07 November 2007

'It's a sin to kill a mockingbird ...'

The one place where a man ought to get a square deal is in a courtroom, be he any color of the rainbow, but people have a way of carrying their resentments right into a jury box. As you grow older, you'll see white men cheat black men every day of your life, but let me tell you something and don't you forget it - whenever a white man does that to a black man, no matter who he is, how rich he is, or how fine a family he comes from, that white man is trash.
(- Harper Lee, To Kill a Mockingbird, Chapter 23, spoken by the character Atticus)
Gregory Peck's performance as Atticus Finch in the 1962 film adaptation of Harper Lee's novel To Kill A Mockingbird inspired many a young social activist and prospective lawyer to follow Atticus' example and seek social justice, whatever the personal cost. These young idealists would drop like flies as the realities of the real world closed around them. But a few survived to carry the torch for the equality of all men and women under the law.

And the film's impact stretches even further.

The Story of Movies Foundation uses the film To Kill A Mockingbird in the The Story of Movies as a way to provide middle school children a ".... guide to [the] students in learning how to read moving images. Although teachers frequently use films in the classroom, film as language and as historical and cultural documents is not widely taught. ...."

Lovers of great books -- me, I plead guilty -- are becoming fewer and farther between as the electronic media age progresses and instant visual and audio gratification becomes the status quo. But Harper Lee's novel survives as assigned classroom reading and Robert Mulligan's 1962 film adaptation still inspires idealists young and old to this day.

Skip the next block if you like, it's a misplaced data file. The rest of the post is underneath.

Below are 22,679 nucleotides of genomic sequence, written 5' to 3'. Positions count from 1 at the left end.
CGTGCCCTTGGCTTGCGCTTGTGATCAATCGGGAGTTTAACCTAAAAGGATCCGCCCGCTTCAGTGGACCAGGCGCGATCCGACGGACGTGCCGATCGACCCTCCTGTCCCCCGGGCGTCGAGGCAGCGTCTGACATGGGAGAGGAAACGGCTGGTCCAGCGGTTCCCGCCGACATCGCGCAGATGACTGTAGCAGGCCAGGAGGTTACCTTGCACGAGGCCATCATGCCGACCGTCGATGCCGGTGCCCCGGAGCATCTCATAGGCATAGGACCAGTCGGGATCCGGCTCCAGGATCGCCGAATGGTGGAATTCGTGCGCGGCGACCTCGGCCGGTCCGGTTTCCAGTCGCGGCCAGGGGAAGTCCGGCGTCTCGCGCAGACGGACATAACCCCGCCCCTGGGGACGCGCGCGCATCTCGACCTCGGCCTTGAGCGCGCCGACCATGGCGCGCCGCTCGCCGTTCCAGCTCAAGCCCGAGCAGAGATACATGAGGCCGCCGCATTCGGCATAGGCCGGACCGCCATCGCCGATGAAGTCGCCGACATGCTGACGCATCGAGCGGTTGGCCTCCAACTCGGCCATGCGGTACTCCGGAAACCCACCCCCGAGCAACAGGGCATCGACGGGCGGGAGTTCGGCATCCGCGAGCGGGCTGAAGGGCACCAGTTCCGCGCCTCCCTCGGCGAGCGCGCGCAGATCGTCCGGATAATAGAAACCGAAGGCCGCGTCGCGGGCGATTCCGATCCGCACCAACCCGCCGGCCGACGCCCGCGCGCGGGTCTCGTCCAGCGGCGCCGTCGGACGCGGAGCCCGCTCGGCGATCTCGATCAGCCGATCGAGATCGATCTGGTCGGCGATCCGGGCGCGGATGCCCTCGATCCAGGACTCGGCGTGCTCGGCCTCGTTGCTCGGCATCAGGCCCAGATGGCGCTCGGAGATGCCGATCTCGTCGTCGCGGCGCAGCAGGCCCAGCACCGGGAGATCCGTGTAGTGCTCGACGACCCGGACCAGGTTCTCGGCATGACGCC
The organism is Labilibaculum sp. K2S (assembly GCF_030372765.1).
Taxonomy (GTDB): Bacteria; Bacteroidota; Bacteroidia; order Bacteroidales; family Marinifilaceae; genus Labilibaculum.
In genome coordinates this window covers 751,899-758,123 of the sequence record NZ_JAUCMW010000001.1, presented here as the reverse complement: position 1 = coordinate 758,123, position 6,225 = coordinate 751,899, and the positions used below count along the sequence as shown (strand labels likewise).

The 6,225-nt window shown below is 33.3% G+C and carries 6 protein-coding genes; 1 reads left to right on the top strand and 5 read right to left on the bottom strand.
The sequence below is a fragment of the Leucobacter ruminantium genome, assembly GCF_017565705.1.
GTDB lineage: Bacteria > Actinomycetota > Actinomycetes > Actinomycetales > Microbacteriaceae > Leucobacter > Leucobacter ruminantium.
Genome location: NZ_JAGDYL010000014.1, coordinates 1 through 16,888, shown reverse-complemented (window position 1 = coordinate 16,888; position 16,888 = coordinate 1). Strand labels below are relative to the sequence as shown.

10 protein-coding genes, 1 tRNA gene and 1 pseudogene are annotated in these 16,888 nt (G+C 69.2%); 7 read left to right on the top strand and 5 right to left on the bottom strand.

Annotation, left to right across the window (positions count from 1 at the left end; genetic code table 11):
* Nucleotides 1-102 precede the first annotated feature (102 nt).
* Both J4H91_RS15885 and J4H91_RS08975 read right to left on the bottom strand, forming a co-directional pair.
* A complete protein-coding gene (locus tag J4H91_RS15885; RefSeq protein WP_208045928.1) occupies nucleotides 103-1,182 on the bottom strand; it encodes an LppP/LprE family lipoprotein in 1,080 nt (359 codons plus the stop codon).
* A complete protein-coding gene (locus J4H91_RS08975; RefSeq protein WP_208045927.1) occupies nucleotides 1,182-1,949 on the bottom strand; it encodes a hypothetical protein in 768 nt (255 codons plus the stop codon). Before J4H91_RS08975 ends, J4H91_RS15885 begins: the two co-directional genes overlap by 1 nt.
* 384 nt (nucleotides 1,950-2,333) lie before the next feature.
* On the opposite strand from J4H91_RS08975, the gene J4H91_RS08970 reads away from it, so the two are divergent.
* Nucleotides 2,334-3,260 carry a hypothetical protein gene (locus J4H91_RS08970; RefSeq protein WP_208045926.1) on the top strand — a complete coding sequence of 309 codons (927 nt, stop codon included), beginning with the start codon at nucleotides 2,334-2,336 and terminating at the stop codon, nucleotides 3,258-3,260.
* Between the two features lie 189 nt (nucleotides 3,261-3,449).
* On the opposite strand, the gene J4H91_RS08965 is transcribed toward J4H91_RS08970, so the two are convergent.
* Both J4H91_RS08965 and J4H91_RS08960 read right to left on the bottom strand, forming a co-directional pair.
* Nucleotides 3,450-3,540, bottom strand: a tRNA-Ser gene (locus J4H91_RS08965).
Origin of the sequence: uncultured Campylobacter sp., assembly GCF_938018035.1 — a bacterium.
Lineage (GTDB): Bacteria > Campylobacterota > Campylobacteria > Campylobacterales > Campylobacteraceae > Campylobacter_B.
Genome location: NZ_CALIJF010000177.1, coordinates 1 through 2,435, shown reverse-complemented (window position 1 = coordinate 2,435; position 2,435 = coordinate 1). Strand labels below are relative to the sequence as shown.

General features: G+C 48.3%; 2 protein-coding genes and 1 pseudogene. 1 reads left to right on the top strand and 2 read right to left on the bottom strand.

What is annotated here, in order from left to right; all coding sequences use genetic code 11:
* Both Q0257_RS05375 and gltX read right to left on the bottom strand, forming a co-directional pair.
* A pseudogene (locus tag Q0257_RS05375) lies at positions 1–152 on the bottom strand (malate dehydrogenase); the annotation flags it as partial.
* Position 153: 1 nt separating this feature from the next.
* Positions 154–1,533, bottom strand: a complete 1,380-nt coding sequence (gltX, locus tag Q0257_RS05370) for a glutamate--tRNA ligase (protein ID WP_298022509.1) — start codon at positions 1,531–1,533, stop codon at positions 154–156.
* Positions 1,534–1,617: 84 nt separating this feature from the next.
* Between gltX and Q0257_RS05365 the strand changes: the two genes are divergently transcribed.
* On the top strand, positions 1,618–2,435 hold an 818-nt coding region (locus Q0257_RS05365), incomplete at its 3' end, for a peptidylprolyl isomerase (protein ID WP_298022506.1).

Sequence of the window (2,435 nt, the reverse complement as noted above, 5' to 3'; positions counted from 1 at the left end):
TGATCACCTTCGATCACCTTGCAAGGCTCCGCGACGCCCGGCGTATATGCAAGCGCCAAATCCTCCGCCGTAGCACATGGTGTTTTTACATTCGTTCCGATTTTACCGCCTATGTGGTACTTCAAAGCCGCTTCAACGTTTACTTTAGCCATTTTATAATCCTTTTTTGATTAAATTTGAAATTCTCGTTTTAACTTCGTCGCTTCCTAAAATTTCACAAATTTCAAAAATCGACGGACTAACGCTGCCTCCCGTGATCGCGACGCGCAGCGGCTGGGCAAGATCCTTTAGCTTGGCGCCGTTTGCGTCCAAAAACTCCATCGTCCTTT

A large part of the credit goes to Gregory Peck for his performance in the role of Atticus Finch. Peck brings a sense of moral certainty, legal ethics and talent, as well as compassionate single-parent wisdom to the role that is truly astonishing.

Thanks Ms. Lee, Mr. Peck, and everyone who contributed to the creation of this film; I am re-inspired and given hope for humanity every time I see this film masterwork.


Paco Malo said...

Several of my friends have emailed me replies regarding this post, and the comments have focused primarily on Robert Duvall's marvelous big screen debut as Arthur "Boo" Radley. And what a career Duvall has had!

Laura said...

Hi! I just wanted you to know that I cited this post in my own review of the film. Thanks!


Patti said...

Okay, so this post is 5 years old, and I am just now reading it and commenting on it. Better late than never, right?

TO Kill a Mockingbird is really an awesome movie. It's my #2 movie of the 1960's, and Atticus Finch is one of my all-time favorite literary and film characters. Harper Lee sure gave us an incredible treasure with this story.

Great post, and I agree with your labels: an essential film, for sure, and definitely a book that will matter in 50 years.

Paco Malo said...

Patti, you are too kind.

It is my honor to take a small step toard bringing this film masterpiece to our generation.

Thanks for your comment.